Day 29: My eyes. My mom and brother have blue eyes, my dad’s are dark brown. Mine landed somewhere in the middle, that magic no color and every color – hazel. The color shifts depending on the light or what color I’m wearing, and sometimes they even seem to be two different colors. When Ringo Blue was a baby, I was very excited because his were the same color, but they shifted when he got older.

Day 30: Thank you for…Light in the darkness.

Day 31: My word for 2018…is not a word. Last year I went with “I don’t know what’s going to happen.” For 2018, I have intentions. No resolutions, no word. In the coming year, may I practice right speech, may I be more compassionate, may I be comfortable not knowing, and may I continue to seek my own truth without needing it to be true for anyone else.

Happy everything and always, kind and gentle reader. ❤

P.S. Susannah is hosting the same sort of project in January, Gentle January — “The idea is to simply take a photograph every day in January (and share it if you wish) to give yourself a moment to pause and be present. Let’s start the year as we mean to go on, yes? I’ve created a list of prompts you can use — they alternate between an “I” statement (I am, I love, I believe, etc) you can riff of and easy shoot-what-you-see photo prompts. Use these as your starting points and see where it takes you!”

I Don’t Know

When we were on our morning walk earlier this week, Eric told me, “come down this way and take a picture.” In the spot where a makeshift memorial had been removed by the park services people, a strange face was hanging from one of the trees, some kind of mask or tree spirit. He’d wanted to take a picture of it earlier in the week, but it had been too cold to stop. He hadn’t told me about it because how would you even explain such a thing.

I don’t know. I don’t know what it is, and I don’t know how you’d explain it, and I don’t know who put it there or why. There’s so much I don’t know, about everything.

Not knowing is a characteristic of wisdom and compassion. Instead of stepping in to give advice or offer your opinion, you stay with the quality of uncertainty. I forget this sometimes. I’m so quick to want to fix whatever is wrong that I speed towards knowing and being sure, to action, when maybe it’s better to be patient, to simply be present until I’m sure or until someone asks me for a specific kind of help.

Last week, one of my favorite dog people went through something horrific. She was out hiking with her dogs when one of them disappeared. Afraid he’d gone over the cliff where they were hiking, (he had), they stayed out looking for him as it got dark. They could hear him, but weren’t sure where he was, and it turns out they couldn’t have gotten to him anyway. I was glued to Facebook the next morning as someone flew a drone along the cliff, located him, and then a member of search and rescue rappelled down the cliff and retrieved him. See more about the amazing rescue here, here, here, and here.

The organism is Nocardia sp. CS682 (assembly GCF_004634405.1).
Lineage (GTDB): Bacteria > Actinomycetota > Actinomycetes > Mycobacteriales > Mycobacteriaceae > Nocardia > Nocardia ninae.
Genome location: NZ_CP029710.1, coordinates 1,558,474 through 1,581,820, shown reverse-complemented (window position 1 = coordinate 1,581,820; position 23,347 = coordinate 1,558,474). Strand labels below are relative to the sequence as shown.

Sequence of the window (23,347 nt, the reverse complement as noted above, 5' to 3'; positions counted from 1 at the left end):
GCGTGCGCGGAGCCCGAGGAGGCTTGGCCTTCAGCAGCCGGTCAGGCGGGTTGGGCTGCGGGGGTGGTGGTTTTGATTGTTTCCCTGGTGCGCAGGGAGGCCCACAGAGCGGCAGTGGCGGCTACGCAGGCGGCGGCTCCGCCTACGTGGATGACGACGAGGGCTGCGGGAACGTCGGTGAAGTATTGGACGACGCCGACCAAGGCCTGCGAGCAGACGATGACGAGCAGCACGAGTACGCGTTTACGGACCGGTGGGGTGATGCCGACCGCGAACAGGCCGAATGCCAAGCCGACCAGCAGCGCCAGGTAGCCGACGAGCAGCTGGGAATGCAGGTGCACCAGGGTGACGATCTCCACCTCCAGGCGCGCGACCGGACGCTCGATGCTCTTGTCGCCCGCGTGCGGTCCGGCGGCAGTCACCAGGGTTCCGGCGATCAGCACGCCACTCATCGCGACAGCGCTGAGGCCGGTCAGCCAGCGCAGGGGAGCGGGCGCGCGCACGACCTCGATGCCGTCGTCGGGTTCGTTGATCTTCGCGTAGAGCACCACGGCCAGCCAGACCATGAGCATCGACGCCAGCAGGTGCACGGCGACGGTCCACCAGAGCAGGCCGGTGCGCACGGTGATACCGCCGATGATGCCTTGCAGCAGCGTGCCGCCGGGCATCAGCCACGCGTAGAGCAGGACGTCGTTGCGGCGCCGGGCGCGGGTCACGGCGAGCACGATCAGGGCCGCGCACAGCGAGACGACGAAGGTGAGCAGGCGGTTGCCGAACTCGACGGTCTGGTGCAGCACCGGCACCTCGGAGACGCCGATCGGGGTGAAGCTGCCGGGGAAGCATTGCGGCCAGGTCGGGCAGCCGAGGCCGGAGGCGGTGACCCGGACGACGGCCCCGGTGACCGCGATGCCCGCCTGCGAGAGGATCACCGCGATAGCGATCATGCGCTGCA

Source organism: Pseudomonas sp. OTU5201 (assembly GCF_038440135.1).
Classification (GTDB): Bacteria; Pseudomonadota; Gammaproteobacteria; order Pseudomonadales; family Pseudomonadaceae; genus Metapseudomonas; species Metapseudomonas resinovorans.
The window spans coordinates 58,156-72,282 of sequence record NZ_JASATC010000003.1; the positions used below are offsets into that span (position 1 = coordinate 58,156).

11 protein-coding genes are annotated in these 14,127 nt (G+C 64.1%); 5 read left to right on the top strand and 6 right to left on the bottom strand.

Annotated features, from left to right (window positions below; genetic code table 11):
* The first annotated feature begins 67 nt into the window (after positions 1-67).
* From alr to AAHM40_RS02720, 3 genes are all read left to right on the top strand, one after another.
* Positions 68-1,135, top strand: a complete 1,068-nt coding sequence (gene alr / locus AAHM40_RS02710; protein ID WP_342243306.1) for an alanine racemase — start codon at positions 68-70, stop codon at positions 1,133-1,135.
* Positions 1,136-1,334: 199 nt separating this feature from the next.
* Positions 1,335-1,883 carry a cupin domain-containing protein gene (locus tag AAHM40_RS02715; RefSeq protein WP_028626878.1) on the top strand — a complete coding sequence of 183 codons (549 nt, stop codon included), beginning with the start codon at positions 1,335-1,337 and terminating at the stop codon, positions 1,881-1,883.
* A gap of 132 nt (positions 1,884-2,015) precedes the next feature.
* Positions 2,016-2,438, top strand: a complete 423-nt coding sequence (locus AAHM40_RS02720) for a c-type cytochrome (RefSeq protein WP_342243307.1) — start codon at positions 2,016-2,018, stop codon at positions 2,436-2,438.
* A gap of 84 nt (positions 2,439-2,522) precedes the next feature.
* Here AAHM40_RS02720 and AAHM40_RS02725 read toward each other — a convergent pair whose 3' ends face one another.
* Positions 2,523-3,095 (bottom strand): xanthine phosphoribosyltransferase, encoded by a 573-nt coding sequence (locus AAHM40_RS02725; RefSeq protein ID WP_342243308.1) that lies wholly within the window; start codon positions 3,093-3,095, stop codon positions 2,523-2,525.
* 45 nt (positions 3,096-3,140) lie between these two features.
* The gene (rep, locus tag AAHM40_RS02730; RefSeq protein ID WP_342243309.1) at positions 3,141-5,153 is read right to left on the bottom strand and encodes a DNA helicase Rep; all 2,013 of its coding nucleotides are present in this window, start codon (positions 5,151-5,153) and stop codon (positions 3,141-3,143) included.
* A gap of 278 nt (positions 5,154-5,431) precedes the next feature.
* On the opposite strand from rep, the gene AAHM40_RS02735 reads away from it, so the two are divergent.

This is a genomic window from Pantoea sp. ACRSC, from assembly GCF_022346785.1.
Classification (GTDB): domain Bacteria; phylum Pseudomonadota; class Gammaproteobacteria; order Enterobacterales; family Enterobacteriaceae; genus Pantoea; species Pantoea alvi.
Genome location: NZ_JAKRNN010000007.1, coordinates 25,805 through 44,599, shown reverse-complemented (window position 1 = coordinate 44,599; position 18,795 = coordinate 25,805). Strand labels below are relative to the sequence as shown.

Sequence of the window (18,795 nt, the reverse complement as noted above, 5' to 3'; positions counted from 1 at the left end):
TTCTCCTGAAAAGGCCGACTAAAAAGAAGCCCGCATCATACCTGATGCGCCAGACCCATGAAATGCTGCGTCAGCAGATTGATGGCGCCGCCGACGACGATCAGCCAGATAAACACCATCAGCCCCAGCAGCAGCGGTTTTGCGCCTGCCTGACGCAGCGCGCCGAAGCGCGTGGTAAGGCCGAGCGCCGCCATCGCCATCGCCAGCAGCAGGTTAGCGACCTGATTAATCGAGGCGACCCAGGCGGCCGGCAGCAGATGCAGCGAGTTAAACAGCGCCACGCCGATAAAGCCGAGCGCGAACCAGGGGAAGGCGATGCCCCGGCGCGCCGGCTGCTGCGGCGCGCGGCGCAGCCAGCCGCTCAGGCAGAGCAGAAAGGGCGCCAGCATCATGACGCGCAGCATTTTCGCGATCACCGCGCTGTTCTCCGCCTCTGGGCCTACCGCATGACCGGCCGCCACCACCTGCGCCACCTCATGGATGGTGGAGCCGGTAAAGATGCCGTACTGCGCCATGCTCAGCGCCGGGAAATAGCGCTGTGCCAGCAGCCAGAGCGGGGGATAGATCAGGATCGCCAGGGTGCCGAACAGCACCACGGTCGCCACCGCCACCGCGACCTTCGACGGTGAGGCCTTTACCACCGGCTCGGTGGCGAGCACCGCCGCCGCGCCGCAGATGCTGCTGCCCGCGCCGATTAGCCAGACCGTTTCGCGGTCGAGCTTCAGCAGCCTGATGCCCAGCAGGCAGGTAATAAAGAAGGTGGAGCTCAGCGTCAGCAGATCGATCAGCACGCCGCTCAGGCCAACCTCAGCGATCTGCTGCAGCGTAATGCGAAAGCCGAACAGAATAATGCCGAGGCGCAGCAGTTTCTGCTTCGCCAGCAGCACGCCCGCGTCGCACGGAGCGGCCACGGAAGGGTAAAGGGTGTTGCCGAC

The next day, with everyone home and safe, she posted a picture of them out for a walk, with a caption that mentioned something about the trauma of the day before, of the relief and gratitude they were feeling. Someone chose that moment, barely 24 hours after the drama and terror, to criticize her for walking her dogs off-lead. And when someone else stepped in and called her out for being inappropriate, she doubled down and restated the supremacy of the truth of her experience.

This is the opposite of I don’t know. It’s the opposite of compassion. It makes me think of when someone is diagnosed with cancer, and people start sending links to articles about alternative treatments, or talk to them about how eating sugar or sleeping on your back causes cancer, or says something dumb like “you’ll be fine” or “think positive and you’ll beat this!” Or when someone loses a loved one, and people say things like “they are in a better place now” or “it’s God’s will.”

It also reminds me of the people I see outside of the Planned Parenthood, praying and holding signs that say, “Abortion is murder!” People get caught up debating politics or social issues, and in the process they allow their righteousness to override their compassion, their humanity. For starters, the people outside of the clinic with their posters and prayers are too late. The only thing you can accomplish at that moment, in that place, is to announce your rightness, to flaunt your opinion, and to add to the suffering of others. You aren’t helping.